79
 read -p "Please Enter a Message:" message

How can I add a line break after Message:?

2
  • 1
    You might consider updating the accepted answer to this one as it's far less hacky (and less confusing to us future visitors...).
    – enderland
    Feb 12, 2016 at 16:21
  • If you want to include shell variables in the prompt, then I think you’re going to need to use the, e.g., read -p "$name, Please Enter a Message:"$'\n' message form — described in the answer at stackoverflow.com/a/39581815/441757 — because you can’t use shell variables in the all-single-quoted read -p $'Please Enter a Message:\n' message form. Jun 10 at 4:43

7 Answers 7

95

Just looking for the exact same thing. You can use:

# -r and -e options are unrelated to the answer.
read -rep $'Please Enter a Message:\n' message

And it will work exactly as asked:

Please enter a Message:
_

Here is an extract from the bash manpage explaining it:

Words of the form $'string' are treated specially. The word expands to string, with backslash-escaped characters replaced as specified by the ANSI C standard. Backslash escape sequences, if present, are decoded as follows:

  • (...)
  • \n new line
  • (...)

The expanded result is single-quoted, as if the dollar sign had not been present.

Took me a while to find out.

Note that single quotes and double quotes behave differently in this regard:

A double-quoted string preceded by a dollar sign ($) will cause the string to be translated according to the current locale. If the cur- rent locale is C or POSIX, the dollar sign is ignored. If the string is translated and replaced, the replacement is double-quoted.

3
49

I like Huang F. Lei's answer, but if you don't like the literal line break, this works:

read -p "Please Enter a Message: `echo $'\n> '`" message

Shows:

Please Enter a Message:
> _

...where _ is where the cursor ends up. Note that since trailing newlines are usually dropped during command substitution, I've included the > afterward. But actually, your original question doesn't seem to want that prompt bit, so:

# Get a carriage return into `cr` -- there *has* to be a better way to do this
cr=`echo $'\n.'`
cr=${cr%.}

# Use it
read -p "Please Enter a Message: $cr" message

Shows

Please Enter a Message:
_

There has to be a better way, though.

7
  • I hope there's a better way :)
    – Strawberry
    Nov 28, 2010 at 9:38
  • @Doug: Yeah. Just updated with a slight improvement. I'm still not happy with it. :-) Nov 28, 2010 at 9:39
  • @Doug: Although now I think about it, since echo (like read) is a bash built-in, although the above is a tad awkward at least it's not unnecessarily spawning processes. Nov 28, 2010 at 10:08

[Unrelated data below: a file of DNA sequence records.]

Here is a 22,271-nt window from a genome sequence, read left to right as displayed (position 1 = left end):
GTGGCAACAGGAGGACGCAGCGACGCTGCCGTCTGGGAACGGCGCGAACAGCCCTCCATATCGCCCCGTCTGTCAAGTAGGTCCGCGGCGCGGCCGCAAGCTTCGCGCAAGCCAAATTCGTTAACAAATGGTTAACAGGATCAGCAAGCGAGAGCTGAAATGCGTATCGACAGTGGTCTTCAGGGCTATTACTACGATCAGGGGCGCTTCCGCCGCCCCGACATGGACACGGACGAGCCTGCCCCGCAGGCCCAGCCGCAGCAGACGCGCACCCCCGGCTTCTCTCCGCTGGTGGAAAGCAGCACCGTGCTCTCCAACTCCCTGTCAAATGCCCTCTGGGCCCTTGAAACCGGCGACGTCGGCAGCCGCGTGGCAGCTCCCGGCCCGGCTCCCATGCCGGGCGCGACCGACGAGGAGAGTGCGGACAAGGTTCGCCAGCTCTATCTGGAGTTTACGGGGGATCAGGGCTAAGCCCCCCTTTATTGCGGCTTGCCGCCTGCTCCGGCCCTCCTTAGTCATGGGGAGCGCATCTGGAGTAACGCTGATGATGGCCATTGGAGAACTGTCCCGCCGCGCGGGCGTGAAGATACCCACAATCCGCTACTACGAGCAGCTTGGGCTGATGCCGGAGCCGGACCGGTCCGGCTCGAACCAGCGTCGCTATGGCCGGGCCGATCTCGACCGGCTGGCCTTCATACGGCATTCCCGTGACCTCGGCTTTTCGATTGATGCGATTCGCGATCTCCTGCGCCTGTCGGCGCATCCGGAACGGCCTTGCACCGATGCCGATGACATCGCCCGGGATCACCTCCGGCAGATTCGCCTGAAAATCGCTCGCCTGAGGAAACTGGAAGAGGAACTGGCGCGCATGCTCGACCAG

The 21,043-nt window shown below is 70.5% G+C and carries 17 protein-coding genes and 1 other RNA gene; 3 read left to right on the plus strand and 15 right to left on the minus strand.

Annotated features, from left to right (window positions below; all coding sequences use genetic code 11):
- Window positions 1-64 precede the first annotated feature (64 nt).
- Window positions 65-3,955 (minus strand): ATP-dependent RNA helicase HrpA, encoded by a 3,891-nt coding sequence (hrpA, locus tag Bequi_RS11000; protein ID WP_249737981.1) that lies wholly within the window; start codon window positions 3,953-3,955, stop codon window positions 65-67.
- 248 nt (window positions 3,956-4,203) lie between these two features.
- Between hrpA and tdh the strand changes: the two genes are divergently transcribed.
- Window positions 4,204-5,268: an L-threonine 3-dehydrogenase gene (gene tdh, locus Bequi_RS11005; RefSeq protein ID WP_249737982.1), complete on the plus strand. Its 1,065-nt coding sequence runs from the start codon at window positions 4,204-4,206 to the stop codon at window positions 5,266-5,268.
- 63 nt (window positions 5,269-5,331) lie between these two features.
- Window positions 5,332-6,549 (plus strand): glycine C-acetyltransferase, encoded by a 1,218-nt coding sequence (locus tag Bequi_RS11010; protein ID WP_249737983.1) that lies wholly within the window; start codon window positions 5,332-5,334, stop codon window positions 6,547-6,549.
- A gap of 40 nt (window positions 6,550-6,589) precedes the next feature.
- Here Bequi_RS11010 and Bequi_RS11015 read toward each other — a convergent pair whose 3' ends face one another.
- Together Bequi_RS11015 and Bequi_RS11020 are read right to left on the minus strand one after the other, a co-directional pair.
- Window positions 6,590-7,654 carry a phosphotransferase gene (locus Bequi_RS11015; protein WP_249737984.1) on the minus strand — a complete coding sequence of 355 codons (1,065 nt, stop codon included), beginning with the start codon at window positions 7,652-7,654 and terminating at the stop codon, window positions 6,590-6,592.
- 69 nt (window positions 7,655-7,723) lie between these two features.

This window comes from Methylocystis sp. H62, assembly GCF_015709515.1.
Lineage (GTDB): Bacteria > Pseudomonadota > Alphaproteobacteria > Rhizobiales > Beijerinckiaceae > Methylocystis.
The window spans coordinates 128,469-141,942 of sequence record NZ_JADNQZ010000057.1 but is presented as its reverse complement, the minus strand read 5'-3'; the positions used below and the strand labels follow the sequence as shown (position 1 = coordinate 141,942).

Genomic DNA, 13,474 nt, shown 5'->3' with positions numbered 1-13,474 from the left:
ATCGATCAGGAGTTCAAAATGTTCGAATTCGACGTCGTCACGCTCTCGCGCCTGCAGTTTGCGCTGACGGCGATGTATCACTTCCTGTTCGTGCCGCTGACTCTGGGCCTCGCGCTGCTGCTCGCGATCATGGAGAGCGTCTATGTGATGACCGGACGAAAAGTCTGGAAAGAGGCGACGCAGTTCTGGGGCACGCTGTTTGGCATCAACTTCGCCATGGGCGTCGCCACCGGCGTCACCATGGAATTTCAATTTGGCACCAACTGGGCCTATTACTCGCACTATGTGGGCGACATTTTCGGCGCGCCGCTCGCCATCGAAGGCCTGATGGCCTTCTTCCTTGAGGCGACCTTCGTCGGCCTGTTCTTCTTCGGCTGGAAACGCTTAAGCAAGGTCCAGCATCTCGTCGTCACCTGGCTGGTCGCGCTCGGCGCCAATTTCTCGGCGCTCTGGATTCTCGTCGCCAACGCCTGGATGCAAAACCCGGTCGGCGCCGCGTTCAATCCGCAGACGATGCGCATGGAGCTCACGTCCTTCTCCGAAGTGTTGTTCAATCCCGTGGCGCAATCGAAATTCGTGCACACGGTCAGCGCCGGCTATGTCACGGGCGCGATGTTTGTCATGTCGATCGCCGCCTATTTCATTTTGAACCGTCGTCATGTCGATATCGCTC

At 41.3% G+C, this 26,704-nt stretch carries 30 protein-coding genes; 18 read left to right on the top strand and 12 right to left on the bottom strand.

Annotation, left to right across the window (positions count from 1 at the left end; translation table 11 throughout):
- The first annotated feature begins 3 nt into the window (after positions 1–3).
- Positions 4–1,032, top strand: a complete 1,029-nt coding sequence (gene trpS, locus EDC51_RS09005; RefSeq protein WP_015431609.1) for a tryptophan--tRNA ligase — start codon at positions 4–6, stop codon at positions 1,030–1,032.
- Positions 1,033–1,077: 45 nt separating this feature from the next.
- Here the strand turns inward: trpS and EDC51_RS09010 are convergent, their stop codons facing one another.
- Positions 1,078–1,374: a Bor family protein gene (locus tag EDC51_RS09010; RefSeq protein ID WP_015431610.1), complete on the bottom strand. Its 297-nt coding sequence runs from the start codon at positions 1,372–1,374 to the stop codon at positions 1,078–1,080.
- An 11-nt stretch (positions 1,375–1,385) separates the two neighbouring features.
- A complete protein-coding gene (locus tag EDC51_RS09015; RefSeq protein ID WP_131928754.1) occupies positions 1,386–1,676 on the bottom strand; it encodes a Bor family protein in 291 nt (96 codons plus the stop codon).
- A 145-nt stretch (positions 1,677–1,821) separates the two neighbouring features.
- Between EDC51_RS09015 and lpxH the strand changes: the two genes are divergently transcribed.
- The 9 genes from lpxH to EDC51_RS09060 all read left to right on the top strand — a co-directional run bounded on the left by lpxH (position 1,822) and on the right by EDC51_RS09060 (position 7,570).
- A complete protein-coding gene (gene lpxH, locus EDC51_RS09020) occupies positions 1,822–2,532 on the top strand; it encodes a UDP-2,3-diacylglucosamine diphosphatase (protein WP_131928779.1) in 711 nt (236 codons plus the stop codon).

• You can directly assign the linefeed like so: (works in bash v3) cr=$'\n'
    – MetroEast
    Mar 13, 2014 at 21:19
  • @T.J.Crowder Here is the better way you're looking for.
    – augurar
    Sep 19, 2016 at 20:51
39

Here's an improvement on the accepted answer that doesn't require spawning a subshell:

read -p "Please Enter a Message:"$'\n' message

From the GNU Bash reference manual:

Words of the form $'string' are treated specially. The word expands to string, with backslash-escaped characters replaced as specified by the ANSI C standard.

2
  • 3
    The most concise answer here. +1 Jun 10, 2019 at 19:08
  • 1
    Added benefit: allows interpolation: read -p "My prompt (default: $interpolated_var)"$'\n' message
    – ejoubaud
    Sep 8 at 7:15
17
$ read -p "Please Enter a Message:
> " message
Please Enter a Message:

Typing a "newline" between ':' and '"' directly.

2
  • 1
    neat solution, but might confuse someone reading the code later.
    – Alnitak
    Nov 28, 2010 at 9:19
  • 1
    It's what works for me, because I also have a variable, and with the read -p "$(echo -e 'Please Enter a Message: \n\b')" message solution, it prints the variable name literally. This solution expands properly. Jan 13, 2015 at 3:46
11

Just to improve the answers of Huang F. Lei and of T.J. Crowder which I like (and added +1) .. You can use one of the following syntaxes too, which basically are the same, it depends on your taste (I prefer the first one):

read -p "$(echo -e 'Please Enter a Message: \n\b')" message
read -p "`echo -e 'Please Enter a Message: \n\b'`" message

which both will produce the following output:

Please Enter a Message: 
_

where _ is the cursor.
In case you need a newline in any part of the string but the end, you can use \n, for example

read -p "`echo -e '\nPlease Enter\na Message: '`" message

will produce

.
Please Enter
a Message: _

where . is a blank first new line and _ is the cursor.

Only to add a final trailing newline you have to use \n\b as in my first example

4

From the bash manpage:

-p prompt
   Display prompt on standard error, without a trailing new-
   line, before attempting to read any input.  The prompt is
   displayed only if input is coming from a terminal.

So, not with read itself, and putting \n in the message string just echoes \n. The answer should be simple though - don't get read to display the prompt:

echo "Please Enter a Message:" 1>&2
read message
2
  • But the echo will happen whether input is coming from a terminal or not; the message read displays won't. Nov 28, 2010 at 9:20
  • fair point, if the script is going to be used non-interactively.
    – Alnitak
    Nov 28, 2010 at 9:22
-3

read -p "Please Enter a Message:Return" message

2
  • Doesn't work for me with bash on Ubuntu 10.04. You sure about your syntax there? Nov 28, 2010 at 9:21
  • Maybe you mean to hit the return key as the Huang F. Lei solution? Feb 23, 2012 at 10:09

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